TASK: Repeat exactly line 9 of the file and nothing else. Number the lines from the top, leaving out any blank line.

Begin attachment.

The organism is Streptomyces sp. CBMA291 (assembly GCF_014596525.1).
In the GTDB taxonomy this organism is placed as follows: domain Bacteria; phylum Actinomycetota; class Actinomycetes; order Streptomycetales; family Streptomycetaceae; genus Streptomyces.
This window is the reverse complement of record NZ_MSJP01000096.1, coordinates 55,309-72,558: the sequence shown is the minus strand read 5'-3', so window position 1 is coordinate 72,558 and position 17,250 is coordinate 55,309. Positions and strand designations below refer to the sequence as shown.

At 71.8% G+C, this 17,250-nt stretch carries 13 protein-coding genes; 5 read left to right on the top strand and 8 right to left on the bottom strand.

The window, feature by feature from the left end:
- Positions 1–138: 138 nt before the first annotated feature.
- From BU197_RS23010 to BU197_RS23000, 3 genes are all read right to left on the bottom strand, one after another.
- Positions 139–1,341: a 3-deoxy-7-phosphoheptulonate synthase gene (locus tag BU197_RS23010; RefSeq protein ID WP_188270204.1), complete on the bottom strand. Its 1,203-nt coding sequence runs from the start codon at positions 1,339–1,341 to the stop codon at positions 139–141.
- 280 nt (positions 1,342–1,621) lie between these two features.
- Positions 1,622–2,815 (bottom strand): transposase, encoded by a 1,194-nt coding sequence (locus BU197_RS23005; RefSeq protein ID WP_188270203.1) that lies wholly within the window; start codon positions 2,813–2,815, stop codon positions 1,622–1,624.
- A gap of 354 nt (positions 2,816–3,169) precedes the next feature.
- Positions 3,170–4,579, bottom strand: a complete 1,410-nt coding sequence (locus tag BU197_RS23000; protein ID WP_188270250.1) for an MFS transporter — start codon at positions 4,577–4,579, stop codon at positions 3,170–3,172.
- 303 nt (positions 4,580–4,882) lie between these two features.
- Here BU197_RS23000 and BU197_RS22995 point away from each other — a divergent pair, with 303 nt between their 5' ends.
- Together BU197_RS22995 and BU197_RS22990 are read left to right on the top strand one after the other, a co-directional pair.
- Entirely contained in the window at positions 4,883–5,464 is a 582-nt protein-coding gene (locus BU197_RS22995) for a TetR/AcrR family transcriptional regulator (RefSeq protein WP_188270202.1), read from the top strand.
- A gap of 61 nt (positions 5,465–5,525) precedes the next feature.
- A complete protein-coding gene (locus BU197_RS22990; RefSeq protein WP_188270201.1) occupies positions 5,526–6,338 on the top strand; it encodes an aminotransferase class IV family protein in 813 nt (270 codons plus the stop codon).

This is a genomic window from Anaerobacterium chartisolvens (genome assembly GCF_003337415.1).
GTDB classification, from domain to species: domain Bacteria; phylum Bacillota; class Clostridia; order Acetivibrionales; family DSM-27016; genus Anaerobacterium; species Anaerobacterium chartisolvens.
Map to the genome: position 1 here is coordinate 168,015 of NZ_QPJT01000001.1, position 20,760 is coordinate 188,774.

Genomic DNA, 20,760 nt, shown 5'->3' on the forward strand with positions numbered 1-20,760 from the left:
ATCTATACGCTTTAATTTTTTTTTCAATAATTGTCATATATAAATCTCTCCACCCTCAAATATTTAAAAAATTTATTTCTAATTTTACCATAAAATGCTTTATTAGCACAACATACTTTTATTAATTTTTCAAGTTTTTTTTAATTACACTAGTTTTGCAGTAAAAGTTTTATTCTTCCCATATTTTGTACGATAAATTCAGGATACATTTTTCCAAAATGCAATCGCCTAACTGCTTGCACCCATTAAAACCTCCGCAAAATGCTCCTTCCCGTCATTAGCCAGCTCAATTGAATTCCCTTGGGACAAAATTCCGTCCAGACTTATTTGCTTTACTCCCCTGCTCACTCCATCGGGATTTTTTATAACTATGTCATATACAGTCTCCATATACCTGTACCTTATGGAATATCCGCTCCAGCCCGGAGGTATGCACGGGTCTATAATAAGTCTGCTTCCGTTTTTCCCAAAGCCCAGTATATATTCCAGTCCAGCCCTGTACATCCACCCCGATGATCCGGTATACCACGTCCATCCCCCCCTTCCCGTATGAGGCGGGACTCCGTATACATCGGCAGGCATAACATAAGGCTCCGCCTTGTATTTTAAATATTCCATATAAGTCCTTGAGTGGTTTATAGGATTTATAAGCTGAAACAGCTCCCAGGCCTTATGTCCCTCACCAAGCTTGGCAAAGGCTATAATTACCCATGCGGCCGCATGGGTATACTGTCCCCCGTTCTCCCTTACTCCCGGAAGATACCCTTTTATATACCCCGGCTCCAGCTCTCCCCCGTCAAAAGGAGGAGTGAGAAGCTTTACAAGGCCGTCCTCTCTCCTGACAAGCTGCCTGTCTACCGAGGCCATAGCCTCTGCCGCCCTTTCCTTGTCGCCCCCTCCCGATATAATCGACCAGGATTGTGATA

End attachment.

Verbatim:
- 280 nt (positions 1,342–1,621) lie between these two features.